His voice hissed over my shoulder. ‘You know, you’re right,’ he panted. ‘It’s not much good any more, is it?’ He withdrew himself, leaving me feeling blissfully empty. I heard him moving around in the kitchen, the clink of a glass, the sound of a bottle top being unscrewed.
Slowly, I moved. I pulled up my pants and straightened. For a moment, I stood concentrating on controlling my trembling knees before heading for the bathroom. I’d taken two steps when David came back into the room.
‘Where are you going?’ He sounded petulant.
‘To the bathroom to be sick and thoroughly wash myself.’ I turned towards him. I was trembling, my whole body vibrated, the scream ripping from me. ‘To wash away my disgust.’ My voice dropped to a hoarse whisper. ‘Then I’m going to bed. In the spare room with the door locked. I hoped you enjoyed yourself, because that was the last time you touch me. If you try to touch me again,’ I looked him in the eye, ‘I’ll kill you.’
I turned and shuffled towards the bathroom. First, I ran a shower, the sound of the running water drowning my gasping sobs. I’d hidden the truth from myself before but this time I had to admit that came perilously close to rape. This time I was so sore, even the water stung and I still didn’t feel clean. Stepping from the shower, I walked dripping to the bath, put in the plug and turned on the taps. I’d soak until I felt clean enough to go to bed. Soothed until I could sleep. It was early hours of the morning when I locked the door to the spare room and crept into bed. I finally fell into a doze only to jerk awake and, terrified, got up to check that the door was securely locked.
The next morning I was up early, showering again. Even so, by the time I came into the kitchen, David was sipping tea, reading the paper. ‘Morning. Coffee’s hot if you want some.’
I recognised the sound of what I now thought of, as the old David. I felt my shoulders slump, I was safe, but for how long?
I poured myself a cup of coffee and stood drinking it, looking out the window. I wanted to tell him, I’m leaving you. I’ll be moving out in the weekend. But a new perceptive part of me locked the words within. Survival had become more important that honesty. I didn’t know what brought the ‘new’ David out. And I had no intention of finding out.
I heard the rustle of the paper and he was beside me before I realised. I stiffened but he leaned over and kissed me on the cheek.
‘Have a good day, I’ll see you tonight.’ I heard him stop in the kitchen doorway. ‘Are...are you all right?’
‘Yes, I’m fine.’
‘Good. I’ll see you then.’
‘Yes. See you.’
The tears were gone, everything inside me felt cold and hard. The thought of breakfast made me feel sick so I made my way to the bedroom and started getting ready for work. I’d be too early but I needed to get out of the house. As I opened the wardrobe, the suitcase on the top shelf caught my eye. I could start packing now and have most of my things at the house by the weekend and David probably wouldn’t even notice. I could keep it in the boot of my car and make a trip during my lunch break. Suddenly, the enormity of what I was about to do swept over me. Eight years so suddenly ended. There had been no drama in my life since I met David. He had been my safe harbour. I looked around me with a sense of dread, where to start. What to take?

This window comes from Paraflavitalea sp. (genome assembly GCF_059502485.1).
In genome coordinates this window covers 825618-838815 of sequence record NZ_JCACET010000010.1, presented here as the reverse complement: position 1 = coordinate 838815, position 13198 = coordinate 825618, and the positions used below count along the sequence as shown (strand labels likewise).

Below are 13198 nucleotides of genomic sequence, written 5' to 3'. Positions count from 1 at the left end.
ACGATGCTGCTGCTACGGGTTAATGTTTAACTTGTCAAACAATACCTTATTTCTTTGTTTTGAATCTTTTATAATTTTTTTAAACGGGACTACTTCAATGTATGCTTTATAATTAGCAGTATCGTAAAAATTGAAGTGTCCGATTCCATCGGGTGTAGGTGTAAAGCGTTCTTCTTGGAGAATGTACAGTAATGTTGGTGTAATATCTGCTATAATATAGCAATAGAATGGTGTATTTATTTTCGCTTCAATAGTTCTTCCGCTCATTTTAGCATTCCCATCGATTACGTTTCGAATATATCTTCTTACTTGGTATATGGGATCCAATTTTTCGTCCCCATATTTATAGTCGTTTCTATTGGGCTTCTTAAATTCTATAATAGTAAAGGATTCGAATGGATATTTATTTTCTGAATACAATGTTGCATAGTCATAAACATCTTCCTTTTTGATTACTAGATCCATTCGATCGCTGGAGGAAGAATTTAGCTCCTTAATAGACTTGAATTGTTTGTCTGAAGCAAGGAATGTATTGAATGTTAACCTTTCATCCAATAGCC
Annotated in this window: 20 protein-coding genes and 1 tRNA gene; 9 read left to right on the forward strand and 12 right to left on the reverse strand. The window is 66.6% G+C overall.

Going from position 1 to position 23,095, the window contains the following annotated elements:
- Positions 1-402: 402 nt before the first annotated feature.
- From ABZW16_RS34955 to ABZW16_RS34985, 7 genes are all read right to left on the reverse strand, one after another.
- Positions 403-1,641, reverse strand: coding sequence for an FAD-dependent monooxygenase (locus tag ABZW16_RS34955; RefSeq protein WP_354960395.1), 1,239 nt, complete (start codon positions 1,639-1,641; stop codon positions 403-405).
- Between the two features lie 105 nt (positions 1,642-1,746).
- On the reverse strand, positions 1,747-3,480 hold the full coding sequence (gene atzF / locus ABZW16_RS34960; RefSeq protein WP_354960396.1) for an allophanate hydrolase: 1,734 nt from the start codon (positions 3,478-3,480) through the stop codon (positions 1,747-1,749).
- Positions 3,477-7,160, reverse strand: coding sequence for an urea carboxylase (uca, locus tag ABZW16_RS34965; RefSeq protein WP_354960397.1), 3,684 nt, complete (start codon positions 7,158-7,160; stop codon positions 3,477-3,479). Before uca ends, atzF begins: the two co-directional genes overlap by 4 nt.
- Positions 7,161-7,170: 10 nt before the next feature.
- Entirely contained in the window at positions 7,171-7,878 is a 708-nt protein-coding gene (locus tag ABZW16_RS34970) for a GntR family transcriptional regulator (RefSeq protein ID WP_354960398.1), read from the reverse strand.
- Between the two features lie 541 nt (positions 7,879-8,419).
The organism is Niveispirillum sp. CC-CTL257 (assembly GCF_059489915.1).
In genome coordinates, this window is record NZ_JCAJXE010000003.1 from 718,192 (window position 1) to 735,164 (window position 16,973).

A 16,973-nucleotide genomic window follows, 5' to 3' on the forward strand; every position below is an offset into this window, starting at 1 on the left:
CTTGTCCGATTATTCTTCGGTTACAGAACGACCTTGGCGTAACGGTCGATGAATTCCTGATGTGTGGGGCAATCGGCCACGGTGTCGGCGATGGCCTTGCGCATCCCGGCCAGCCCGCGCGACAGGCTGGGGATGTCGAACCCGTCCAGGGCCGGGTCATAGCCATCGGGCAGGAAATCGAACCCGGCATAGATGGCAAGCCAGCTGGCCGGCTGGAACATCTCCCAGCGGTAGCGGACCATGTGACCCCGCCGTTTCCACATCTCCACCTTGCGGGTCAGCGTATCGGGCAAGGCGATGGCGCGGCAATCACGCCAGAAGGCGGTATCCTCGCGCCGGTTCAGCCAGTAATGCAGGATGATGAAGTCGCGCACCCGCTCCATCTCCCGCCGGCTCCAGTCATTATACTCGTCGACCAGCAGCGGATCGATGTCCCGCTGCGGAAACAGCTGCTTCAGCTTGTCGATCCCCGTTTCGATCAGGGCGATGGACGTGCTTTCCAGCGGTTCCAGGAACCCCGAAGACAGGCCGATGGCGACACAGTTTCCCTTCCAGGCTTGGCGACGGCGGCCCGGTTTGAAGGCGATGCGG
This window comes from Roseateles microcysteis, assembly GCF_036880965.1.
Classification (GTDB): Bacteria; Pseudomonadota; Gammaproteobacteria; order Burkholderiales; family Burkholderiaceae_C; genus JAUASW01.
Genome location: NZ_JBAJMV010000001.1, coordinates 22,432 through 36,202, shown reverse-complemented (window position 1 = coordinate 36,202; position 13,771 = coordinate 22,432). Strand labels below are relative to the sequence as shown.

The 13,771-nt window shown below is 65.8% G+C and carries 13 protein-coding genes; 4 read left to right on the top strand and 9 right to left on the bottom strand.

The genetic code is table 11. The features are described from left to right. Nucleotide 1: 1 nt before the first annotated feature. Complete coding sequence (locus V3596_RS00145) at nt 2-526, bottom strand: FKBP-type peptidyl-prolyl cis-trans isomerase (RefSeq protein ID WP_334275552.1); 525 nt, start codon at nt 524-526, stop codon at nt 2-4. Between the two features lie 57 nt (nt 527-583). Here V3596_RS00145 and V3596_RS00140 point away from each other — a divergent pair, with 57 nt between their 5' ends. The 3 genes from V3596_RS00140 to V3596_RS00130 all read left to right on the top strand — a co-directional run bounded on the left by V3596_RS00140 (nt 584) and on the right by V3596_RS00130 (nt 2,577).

I’d start by taking the things he wouldn’t notice. I felt my safety depended on getting everything out without him noticing. I felt the best way would be for him to discover I was leaving only after I had gone. The thought of how he might react if he found out while I was still there terrified me.
I pulled down the suitcase and placed it on the bed. If I made several trips, I could empty it into one of the wardrobes at the house and worry about putting everything away during the weekend.
I took my one childhood photo album from the hall cupboard and placed it in the suitcase. Summer clothes were next, along with my favourite CDs and DVDs. Was there a DVD player at the house? I couldn’t remember but I could afford to buy one anyway. Before I could stop myself, I realised that I wouldn’t know how to shop for a DVD player, wouldn’t know how to set it up. David would know exactly what kind to buy. Well, I would just have to learn.
By the time I drove to work, I felt I wasn’t so much a bag lady, as a boot lady. So many of my belongings, precious or not, were loaded into my boot. Kiri was the first person I saw at work and I glanced around making sure no one else could hear.
She glanced sideways at me. “Hi,” She turned and faced me. “You okay?”
‘Yes, I am now. I’m moving on Friday. I’m going to take the day off.’ It’s funny, I had decided before I even realised it.
“Talking about it didn’t work, huh? You look terrible.”
“Thanks. That makes me feel much better.”
Kiri grinned. Her smile lit up her face and even made her eyes sparkle. “I’m sorry, it doesn’t help does it?′ She reached out and placed her hand on my arm. ’If there’s anything I can do, let me know. I know all the ins and outs about leaving.” She looked around to check we weren’t over-heard, “And all about not letting someone find you,” she added quietly.
“Yes, there is that. Don’t mention a word of this to any one, will you?” I was happy to own up to good sense, not so happy to admit to embarrassment and guilt.
’I won’t. Not a living soul. I promise.”